Speed needs to be max and very light cuts at a fast feed rate.

    ie .01 at 6" feed ?

    No substitute for trying it and adjusting as you go.

    Have you thought about using brass plate ?

    Easy to machine with minimal heat problems and a light varnish after a polish will ensure it looks good.

    Dont be dismayed at the look of your engraving as it develops as burring will make at look awful but a light flat deburr and you will be pleasantly suprised.

    Commercial engraved cards would normally be produced with lazer engraving which wont be half as much fun ;p

    Good luck

  6. #6
    Registered
    Join Date
    Dec 2006
    Posts
    532
    Metal business cards are normally photochemically etched to get the very fine detail. I would imagine it being quite painfull process to mill/engrave, lets say, 50 of them. If you count your time, very often it is cheaper to just order from company that specializes in doing those kind of items. Just my $.001

  7. #7
    Registered
    Join Date
    Feb 2006
    Posts
    1187
    I agree with Rustamd, your lookin at a lot of work, the amount of deburring(if ya have a vibratory tumbler you would be alright). Anyway its nice idea just a nice leap from point A to B.

  8. #8
    Registered
    Join Date
    Mar 2004
    Posts
    1497
    My son makes custom belt buckles for a few extra buck income. He uses a center drill. You run one part to adjust depth and then you're set to go. He makes them out of stainless steel. Really look sharp after a buffing.

    Karl

  9. #9
    Registered
    Join Date
    Apr 2005
    Posts
    65
    I've made my own metal ( aluminum) business cards
    .100" thick. I used a miniature ball endmill (.03") from Harvey Tool.
    Doing it on any thinner material is alot of bother unless you
    are just doing a couple for the challenge!
    Skip

  10. #10
    Registered
    Join Date
    Dec 2006
    Posts
    532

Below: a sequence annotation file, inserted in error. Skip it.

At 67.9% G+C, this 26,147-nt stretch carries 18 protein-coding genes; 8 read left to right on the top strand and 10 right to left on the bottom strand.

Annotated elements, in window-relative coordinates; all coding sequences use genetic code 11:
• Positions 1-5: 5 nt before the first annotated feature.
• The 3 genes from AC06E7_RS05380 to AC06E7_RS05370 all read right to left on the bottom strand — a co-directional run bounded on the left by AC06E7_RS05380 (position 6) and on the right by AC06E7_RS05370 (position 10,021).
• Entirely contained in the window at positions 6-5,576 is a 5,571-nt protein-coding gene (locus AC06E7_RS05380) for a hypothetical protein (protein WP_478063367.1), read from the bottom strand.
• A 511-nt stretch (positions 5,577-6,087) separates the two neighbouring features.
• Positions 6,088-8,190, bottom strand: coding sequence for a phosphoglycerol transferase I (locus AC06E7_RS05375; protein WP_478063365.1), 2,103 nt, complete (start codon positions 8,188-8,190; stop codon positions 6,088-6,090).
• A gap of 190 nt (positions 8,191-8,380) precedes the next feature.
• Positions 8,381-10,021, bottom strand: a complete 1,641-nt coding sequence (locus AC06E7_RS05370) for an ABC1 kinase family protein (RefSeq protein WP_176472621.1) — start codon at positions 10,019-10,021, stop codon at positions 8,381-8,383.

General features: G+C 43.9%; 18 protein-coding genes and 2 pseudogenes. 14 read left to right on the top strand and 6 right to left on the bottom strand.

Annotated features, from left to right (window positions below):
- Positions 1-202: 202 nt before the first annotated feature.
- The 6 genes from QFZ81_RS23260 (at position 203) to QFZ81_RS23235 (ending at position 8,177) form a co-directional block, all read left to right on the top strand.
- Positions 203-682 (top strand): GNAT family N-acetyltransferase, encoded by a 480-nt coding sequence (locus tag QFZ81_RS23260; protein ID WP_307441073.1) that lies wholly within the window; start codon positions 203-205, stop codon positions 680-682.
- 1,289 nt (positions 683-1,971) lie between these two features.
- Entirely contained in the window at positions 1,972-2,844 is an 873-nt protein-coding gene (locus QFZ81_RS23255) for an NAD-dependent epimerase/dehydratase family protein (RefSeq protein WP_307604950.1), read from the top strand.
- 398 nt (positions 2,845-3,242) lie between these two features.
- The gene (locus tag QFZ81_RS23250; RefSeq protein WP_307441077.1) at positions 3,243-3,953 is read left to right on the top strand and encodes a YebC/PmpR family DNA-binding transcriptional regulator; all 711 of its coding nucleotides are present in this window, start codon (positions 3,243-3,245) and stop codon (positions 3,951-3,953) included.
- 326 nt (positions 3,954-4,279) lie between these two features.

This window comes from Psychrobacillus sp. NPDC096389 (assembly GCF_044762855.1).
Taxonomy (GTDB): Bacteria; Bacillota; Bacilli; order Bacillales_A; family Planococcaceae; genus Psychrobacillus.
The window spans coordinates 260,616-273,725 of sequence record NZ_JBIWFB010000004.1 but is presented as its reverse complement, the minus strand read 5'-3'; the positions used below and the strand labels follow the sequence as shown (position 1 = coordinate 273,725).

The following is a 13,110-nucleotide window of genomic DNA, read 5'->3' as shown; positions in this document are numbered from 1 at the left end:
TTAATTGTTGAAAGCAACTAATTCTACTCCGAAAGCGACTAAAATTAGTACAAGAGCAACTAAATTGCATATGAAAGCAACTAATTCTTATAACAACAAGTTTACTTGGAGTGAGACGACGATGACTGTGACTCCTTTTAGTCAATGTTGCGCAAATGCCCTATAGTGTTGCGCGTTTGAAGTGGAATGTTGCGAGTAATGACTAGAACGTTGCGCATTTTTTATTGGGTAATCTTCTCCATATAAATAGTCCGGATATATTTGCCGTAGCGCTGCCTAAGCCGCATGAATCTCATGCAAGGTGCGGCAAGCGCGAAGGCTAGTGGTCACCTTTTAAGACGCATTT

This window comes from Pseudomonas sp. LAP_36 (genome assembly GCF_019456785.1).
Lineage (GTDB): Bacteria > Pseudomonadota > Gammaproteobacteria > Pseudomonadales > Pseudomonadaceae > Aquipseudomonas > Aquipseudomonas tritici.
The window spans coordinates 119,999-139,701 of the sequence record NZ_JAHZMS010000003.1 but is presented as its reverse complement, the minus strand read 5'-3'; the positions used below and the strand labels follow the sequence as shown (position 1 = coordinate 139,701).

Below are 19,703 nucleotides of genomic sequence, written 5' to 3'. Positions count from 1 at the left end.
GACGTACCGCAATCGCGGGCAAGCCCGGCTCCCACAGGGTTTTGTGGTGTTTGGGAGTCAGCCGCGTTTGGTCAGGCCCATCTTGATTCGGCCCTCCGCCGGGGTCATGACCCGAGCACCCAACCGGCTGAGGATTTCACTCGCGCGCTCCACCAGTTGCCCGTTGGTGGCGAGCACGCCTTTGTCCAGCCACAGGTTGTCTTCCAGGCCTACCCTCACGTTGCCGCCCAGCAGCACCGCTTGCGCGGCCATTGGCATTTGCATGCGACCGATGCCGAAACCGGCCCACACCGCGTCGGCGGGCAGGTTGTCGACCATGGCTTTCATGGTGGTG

All the cards i have seen were made with .020" stainless steel, and letters normally being .020" as well, with big letters being .040" wide

  11. #11
    Registered
    Join Date
    Sep 2003
    Posts
    111
    I sculpted my own busness card digitally and engraved the steel stamping dies via CNC to make it like a coin. The up-front cost of making the dies is the biggest part of it (but not really for me since I make my own coinage dies). But once the dies are made, you can stamp a lot of them for a reasonable cost. Here is what my business card looks like:




    It is 27mm in diameter, brass, and has a faint resemblance to the new US Mint President dollar coins
    Daniel Carr - President,
    Designs Computed, LLC

  12. #12
    Registered
    Join Date
    Dec 2006
    Posts
    532
    here is a detail of a card sample i got:

    http://i178.photobucket.com/albums/w...g?t=1179069335

  13. #13
    Banned
    Join Date
    Mar 2021
    Posts
    6

    Re: Help me create a metal business card please.

    Thanks for the help.

Similar Threads

  1. Is it possible to create a sheet metal thread form on a CNC laser?
    By crazycaper in forum General Laser Engraving / Cutting Machine Discussion
    Replies: 14
    Last Post: 01-11-2013, 08:11 PM
  2. Laser cutting service? (For aluminium card the size of a business card)
    By placebo in forum General Laser Engraving / Cutting Machine Discussion
    Replies: 1
    Last Post: 02-11-2012, 01:00 AM
  3. How to create an Autozero tool for Z Axis using metal plate and wire
    By guy2b1 in forum Calibration / Measurement
    Replies: 4
    Last Post: 12-22-2011, 08:27 PM
  4. CNC to make Metal Business Cards?
    By JoeZam in forum Uncategorised MetalWorking Machines
    Replies: 10
    Last Post: 07-11-2007, 02:56 PM

Tags for this Thread

Posting Permissions

  • You may not post new threads
  • You may not post replies
  • You may not post attachments
  • You may not edit your posts
  •